"Glen Canyon Dam is an accident waiting to happen," said Owen Lammers of LIVING RIVERS. "Not only should security be stepped-up, but serious plans must be put in place for the dam's controlled decommissioning, as the dam very likely could fail on its own."

A failure at Flaming Gorge Dam, with a full pool of 3.7 million acre-feet, would threaten Glen Canyon Dam downstream if Glen Canyon's reservoir were incapable of accommodating the inflow. This is often the case during peak flow periods in the spring and early summer. As at Glen Canyon, security at Flaming Gorge is comparatively weak.

Regardless of the scenario, the most significant damage would occur below Hoover Dam. Despite their smaller size, Davis, Parker and Imperial Dams constitute critically important elements of the Colorado River plumbing system. These dams are not constructed to absorb massive inflows, and would be severely damaged by a catastrophic flood event. The Central Arizona Project Canal, California Aqueduct, and All-American Canal the region's major water delivery systems would also be jeopardized. Municipal water supplies for cities from Las Vegas to San Diego could be wiped out.

The riverside communities of Laughlin, Nevada, Needles and Blythe, California, and Bullhead City, Lake Havasu City, and Yuma, Arizona are all at risk in the event of a major lower basin flood. The reservations of the Fort Mojave, Colorado River Indian Tribes, Chemehuevi, Cocopah, and Quechan nations lie along the lower river and are all at great risk of flooding, as are numerous Mexican farming communities in the Colorado River delta region. Three interstate highways and numerous oil and gas pipelines cross the river below Laughlin.

The federal government is supposed to make available dam failure inundation maps to inform the public of these potential threats. However, BuRec recently told LIVING RIVERS that access to these maps is restricted under new security measures. LIVING RIVERS has filed a Freedom of Information Act request, which had not yet been honored at presstime.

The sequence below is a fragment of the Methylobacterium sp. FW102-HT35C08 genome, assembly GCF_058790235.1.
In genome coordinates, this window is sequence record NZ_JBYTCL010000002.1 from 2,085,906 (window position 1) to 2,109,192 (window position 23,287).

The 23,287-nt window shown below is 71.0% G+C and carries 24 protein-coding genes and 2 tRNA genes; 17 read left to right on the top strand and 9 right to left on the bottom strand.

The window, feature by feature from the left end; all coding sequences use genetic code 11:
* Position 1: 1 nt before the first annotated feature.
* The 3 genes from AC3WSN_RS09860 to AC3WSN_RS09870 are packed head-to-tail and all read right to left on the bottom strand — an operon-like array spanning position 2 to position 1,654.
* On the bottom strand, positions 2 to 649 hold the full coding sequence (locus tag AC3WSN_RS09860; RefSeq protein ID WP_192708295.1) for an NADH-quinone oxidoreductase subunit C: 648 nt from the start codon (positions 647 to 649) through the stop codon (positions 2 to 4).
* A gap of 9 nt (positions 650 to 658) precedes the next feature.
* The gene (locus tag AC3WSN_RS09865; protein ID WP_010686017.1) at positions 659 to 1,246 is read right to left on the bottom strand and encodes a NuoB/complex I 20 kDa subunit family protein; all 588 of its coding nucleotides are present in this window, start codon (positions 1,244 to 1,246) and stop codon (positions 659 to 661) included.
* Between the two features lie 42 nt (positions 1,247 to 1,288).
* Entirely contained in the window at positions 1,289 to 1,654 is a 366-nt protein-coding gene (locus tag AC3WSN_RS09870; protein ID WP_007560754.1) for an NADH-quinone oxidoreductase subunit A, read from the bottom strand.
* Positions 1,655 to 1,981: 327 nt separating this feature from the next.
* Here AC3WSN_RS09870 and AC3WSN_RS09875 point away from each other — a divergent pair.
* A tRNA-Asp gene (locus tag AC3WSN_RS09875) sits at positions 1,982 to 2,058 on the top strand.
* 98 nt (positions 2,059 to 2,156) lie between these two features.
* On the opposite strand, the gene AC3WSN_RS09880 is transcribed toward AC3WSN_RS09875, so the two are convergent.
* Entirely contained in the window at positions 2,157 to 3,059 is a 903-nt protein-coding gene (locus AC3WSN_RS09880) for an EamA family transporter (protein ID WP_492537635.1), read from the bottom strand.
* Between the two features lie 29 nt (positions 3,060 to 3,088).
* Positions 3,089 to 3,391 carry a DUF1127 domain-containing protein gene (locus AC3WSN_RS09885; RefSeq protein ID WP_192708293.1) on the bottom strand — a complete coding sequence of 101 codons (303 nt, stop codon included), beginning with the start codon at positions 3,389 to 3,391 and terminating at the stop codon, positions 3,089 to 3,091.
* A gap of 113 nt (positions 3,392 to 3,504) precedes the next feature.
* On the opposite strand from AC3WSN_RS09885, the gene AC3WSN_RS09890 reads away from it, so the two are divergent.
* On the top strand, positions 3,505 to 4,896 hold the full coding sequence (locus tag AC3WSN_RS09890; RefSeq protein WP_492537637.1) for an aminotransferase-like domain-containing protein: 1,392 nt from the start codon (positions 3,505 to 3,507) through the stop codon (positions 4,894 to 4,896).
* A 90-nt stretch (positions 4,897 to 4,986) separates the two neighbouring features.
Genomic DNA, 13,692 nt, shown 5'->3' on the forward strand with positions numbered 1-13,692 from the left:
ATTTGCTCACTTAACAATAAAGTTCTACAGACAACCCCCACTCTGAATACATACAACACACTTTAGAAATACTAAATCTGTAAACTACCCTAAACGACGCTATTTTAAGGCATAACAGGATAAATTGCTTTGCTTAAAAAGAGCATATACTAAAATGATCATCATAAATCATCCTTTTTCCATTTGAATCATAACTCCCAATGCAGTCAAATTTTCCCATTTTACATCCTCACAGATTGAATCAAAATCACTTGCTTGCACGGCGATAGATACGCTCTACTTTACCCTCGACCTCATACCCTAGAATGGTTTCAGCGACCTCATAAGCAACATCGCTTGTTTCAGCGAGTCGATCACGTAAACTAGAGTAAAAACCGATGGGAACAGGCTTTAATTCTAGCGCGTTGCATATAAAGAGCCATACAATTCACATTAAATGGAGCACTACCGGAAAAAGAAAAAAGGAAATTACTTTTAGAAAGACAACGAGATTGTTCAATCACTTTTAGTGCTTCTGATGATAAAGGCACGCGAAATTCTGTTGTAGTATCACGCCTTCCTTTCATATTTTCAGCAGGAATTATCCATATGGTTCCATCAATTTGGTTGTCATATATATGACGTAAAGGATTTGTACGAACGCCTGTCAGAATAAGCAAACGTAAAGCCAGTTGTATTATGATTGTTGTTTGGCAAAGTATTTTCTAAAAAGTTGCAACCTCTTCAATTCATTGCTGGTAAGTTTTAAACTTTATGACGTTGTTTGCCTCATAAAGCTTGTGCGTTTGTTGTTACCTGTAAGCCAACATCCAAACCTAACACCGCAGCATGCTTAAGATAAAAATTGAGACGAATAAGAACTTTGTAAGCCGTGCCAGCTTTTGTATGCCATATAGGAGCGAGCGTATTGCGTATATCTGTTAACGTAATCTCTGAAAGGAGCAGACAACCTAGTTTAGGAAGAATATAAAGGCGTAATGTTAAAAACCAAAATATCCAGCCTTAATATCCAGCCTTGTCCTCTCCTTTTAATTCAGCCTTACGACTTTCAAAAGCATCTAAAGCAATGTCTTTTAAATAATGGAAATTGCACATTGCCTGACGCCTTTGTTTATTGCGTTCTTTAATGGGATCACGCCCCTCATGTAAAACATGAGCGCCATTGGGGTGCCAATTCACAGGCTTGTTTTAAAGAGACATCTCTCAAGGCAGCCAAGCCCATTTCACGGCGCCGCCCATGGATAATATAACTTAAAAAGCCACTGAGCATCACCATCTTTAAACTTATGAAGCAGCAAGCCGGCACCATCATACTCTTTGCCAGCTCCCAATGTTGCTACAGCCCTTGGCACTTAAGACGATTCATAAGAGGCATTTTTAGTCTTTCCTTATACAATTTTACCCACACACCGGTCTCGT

"We certainly don't want to aid any terrorist in mapping out potential targets, but these safety concerns exist regardless of the threat of terrorism," said Lammers. "It's time for the Bureau to get serious about addressing dam safety, starting with ensuring the public is fully aware of the risks its projects pose."

# # #

LIVING RIVERS builds coalitions for river protection and restoration throughout the American Southwest and Northwest Mexico.

Internet Info Resources:

Living Rivers: www.livingrivers.net
Bureau of Reclamation: www.usbr.gov
Hoover Dam: www.hooverdam.usbr.gov
Glen Canyon Dam Facts: www.uc.usbr.gov/information/gcdfacts.html
Flaming Gorge Dam Facts: www.uc.usbr.gov/information/fg_factsheet.html
USGS: Grand Canyon Floods: walrus.wr.usgs.gov/grandcan/floodflows.html
1997 Flaming Gorge Emergency: www.uc.usbr.gov/pao/gorge/fgorge.html
Davis Dam Facts: www.lc.usbr.gov/~pao/davis.html
Parker Dam Facts: www.lc.usbr.gov/~pao/parker.html
Central Arizona Project: www.cap-az.com
Las Vegas Valley Water District: www.lvvwd.com
Metropolitan Water District: www.mwd.dst.ca.us/mwdh2o/index02.html

Report this post as:
Share on: Twitter, Facebook, Google+

add your comments

© 2000-2018 Los Angeles Independent Media Center. Unless otherwise stated by the author, all content is free for non-commercial reuse, reprint, and rebroadcast, on the net and elsewhere. Opinions are those of the contributors and are not necessarily endorsed by the Los Angeles Independent Media Center. Running sf-active v0.9.4 Disclaimer | Privacy